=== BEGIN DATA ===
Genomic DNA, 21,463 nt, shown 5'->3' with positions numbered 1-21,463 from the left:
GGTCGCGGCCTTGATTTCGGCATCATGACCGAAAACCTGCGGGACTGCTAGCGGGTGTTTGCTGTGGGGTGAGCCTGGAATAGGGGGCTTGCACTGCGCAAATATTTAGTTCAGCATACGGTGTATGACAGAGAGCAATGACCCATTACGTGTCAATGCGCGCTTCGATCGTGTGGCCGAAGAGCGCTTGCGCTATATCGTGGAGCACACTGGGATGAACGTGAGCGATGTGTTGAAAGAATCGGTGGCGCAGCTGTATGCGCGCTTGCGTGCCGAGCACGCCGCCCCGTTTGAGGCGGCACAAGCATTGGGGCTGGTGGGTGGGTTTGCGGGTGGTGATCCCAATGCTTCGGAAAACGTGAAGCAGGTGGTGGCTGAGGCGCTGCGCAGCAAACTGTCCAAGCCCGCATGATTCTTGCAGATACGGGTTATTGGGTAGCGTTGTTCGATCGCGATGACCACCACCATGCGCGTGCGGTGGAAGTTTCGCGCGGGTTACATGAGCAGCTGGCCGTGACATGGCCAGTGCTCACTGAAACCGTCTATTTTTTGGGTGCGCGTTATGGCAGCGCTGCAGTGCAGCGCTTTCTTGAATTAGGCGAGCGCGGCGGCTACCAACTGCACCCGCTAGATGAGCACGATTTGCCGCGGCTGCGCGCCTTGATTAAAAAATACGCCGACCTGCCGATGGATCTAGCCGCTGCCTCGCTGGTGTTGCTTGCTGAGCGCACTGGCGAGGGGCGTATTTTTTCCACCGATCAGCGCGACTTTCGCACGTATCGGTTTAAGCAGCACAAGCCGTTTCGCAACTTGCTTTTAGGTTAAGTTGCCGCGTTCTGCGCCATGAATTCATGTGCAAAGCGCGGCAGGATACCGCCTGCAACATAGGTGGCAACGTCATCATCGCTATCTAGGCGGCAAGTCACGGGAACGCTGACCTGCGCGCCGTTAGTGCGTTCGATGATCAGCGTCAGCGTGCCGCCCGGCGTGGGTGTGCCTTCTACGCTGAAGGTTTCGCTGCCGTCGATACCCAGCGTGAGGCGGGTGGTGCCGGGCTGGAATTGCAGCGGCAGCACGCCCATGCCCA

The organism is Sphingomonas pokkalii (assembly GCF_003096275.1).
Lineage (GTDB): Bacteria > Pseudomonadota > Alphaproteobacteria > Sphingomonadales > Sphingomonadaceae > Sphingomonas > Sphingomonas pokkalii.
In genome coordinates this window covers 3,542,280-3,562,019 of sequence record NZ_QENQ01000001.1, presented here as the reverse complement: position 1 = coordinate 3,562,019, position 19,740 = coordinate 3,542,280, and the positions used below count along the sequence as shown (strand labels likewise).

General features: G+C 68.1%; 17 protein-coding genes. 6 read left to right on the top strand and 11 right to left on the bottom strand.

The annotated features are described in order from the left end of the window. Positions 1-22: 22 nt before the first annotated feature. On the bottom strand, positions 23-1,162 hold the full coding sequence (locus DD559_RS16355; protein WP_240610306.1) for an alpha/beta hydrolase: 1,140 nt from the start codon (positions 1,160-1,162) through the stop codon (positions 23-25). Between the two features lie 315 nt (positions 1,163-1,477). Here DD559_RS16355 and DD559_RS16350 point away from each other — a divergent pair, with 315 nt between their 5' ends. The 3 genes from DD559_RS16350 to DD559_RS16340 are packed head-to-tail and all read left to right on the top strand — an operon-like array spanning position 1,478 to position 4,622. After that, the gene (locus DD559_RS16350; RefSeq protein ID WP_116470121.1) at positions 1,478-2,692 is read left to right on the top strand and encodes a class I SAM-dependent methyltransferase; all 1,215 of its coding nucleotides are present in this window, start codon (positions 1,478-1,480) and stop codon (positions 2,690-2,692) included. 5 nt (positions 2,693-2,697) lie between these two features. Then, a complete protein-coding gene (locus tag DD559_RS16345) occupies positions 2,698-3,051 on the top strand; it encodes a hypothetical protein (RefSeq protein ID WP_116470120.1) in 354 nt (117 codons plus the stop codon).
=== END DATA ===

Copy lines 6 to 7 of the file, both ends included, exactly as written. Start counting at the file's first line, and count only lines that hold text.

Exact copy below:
General features: G+C 68.1%; 17 protein-coding genes. 6 read left to right on the top strand and 11 right to left on the bottom strand.

The annotated features are described in order from the left end of the window. Positions 1-22: 22 nt before the first annotated feature. On the bottom strand, positions 23-1,162 hold the full coding sequence (locus DD559_RS16355; protein WP_240610306.1) for an alpha/beta hydrolase: 1,140 nt from the start codon (positions 1,160-1,162) through the stop codon (positions 23-25). Between the two features lie 315 nt (positions 1,163-1,477). Here DD559_RS16355 and DD559_RS16350 point away from each other — a divergent pair, with 315 nt between their 5' ends. The 3 genes from DD559_RS16350 to DD559_RS16340 are packed head-to-tail and all read left to right on the top strand — an operon-like array spanning position 1,478 to position 4,622. After that, the gene (locus DD559_RS16350; RefSeq protein ID WP_116470121.1) at positions 1,478-2,692 is read left to right on the top strand and encodes a class I SAM-dependent methyltransferase; all 1,215 of its coding nucleotides are present in this window, start codon (positions 1,478-1,480) and stop codon (positions 2,690-2,692) included. 5 nt (positions 2,693-2,697) lie between these two features. Then, a complete protein-coding gene (locus tag DD559_RS16345) occupies positions 2,698-3,051 on the top strand; it encodes a hypothetical protein (RefSeq protein ID WP_116470120.1) in 354 nt (117 codons plus the stop codon).